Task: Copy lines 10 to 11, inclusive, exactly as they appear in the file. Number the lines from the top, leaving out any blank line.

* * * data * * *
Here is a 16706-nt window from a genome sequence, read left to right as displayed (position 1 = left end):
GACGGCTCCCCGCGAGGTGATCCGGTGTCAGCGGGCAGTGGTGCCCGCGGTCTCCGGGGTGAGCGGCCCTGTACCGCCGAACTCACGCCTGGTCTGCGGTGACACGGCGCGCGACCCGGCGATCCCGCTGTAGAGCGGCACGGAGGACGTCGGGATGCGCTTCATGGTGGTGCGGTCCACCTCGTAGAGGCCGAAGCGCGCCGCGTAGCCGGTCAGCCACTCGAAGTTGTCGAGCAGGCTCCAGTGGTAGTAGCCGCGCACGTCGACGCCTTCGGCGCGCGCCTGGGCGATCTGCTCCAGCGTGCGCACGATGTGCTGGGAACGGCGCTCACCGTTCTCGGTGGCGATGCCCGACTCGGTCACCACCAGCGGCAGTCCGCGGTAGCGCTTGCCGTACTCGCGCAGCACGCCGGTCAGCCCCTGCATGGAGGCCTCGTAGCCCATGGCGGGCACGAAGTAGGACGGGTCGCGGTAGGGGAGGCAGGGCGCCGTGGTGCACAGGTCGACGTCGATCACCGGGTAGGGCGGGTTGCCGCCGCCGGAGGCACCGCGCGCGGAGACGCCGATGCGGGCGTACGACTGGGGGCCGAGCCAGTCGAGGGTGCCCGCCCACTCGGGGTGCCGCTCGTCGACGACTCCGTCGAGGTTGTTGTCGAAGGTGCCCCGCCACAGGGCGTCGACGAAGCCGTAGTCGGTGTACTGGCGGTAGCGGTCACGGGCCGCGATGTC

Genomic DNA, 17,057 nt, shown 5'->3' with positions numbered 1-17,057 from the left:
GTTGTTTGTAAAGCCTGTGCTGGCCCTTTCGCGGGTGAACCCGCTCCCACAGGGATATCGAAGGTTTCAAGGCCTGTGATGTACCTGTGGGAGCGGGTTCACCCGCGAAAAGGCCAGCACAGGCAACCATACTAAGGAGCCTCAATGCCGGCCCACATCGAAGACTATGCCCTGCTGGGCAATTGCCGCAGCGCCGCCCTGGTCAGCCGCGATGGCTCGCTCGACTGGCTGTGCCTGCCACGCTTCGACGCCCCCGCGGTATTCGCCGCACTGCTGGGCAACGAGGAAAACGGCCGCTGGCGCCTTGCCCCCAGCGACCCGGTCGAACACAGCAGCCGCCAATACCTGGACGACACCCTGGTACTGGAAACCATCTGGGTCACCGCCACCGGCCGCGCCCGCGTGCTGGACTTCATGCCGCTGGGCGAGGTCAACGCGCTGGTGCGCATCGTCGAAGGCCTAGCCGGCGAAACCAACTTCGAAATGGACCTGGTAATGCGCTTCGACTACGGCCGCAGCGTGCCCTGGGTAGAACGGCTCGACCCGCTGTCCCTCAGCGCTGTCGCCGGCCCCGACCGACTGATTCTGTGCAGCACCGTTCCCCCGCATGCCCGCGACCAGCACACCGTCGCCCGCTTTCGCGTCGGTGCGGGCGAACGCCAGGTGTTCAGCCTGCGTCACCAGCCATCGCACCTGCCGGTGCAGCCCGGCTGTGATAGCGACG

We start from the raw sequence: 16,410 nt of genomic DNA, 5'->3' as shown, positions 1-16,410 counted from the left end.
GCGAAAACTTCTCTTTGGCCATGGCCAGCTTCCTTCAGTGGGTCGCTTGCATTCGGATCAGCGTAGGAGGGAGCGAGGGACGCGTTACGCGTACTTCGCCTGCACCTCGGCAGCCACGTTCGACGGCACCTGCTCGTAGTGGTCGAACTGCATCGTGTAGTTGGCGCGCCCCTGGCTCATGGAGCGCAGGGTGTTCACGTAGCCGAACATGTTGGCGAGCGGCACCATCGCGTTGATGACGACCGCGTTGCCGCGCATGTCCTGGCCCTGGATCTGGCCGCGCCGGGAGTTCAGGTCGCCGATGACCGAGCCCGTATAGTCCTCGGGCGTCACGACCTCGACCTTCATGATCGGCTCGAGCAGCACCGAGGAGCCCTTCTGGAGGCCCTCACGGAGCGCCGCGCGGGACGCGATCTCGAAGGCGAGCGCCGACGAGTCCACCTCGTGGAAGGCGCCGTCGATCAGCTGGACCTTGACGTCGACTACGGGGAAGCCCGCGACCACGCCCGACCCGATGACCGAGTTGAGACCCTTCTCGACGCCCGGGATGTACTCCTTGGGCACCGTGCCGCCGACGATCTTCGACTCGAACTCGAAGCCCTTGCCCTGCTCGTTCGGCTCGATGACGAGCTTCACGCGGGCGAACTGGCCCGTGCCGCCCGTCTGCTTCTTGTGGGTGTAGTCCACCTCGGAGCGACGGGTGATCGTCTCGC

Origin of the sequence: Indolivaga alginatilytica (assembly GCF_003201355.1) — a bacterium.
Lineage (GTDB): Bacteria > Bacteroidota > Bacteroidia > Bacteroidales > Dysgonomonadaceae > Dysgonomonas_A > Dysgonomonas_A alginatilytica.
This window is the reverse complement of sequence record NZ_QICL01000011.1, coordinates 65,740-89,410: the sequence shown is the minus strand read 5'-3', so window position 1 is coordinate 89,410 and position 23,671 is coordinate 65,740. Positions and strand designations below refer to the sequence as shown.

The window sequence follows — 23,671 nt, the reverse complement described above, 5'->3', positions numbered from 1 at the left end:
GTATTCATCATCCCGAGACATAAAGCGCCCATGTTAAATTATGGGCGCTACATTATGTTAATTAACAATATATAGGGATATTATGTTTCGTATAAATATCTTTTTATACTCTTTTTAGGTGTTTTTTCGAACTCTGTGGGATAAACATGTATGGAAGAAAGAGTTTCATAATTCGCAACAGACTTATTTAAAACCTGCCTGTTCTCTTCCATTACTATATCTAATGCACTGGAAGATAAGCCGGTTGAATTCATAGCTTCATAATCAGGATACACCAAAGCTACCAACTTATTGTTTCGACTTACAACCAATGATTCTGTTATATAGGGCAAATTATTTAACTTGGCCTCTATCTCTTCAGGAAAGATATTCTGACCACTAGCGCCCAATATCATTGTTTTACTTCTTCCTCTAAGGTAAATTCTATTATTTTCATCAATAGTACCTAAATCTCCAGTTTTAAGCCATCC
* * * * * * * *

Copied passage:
The window sequence follows — 23,671 nt, the reverse complement described above, 5'->3', positions numbered from 1 at the left end:
GTATTCATCATCCCGAGACATAAAGCGCCCATGTTAAATTATGGGCGCTACATTATGTTAATTAACAATATATAGGGATATTATGTTTCGTATAAATATCTTTTTATACTCTTTTTAGGTGTTTTTTCGAACTCTGTGGGATAAACATGTATGGAAGAAAGAGTTTCATAATTCGCAACAGACTTATTTAAAACCTGCCTGTTCTCTTCCATTACTATATCTAATGCACTGGAAGATAAGCCGGTTGAATTCATAGCTTCATAATCAGGATACACCAAAGCTACCAACTTATTGTTTCGACTTACAACCAATGATTCTGTTATATAGGGCAAATTATTTAACTTGGCCTCTATCTCTTCAGGAAAGATATTCTGACCACTAGCGCCCAATATCATTGTTTTACTTCTTCCTCTAAGGTAAATTCTATTATTTTCATCAATAGTACCTAAATCTCCAGTTTTAAGCCATCC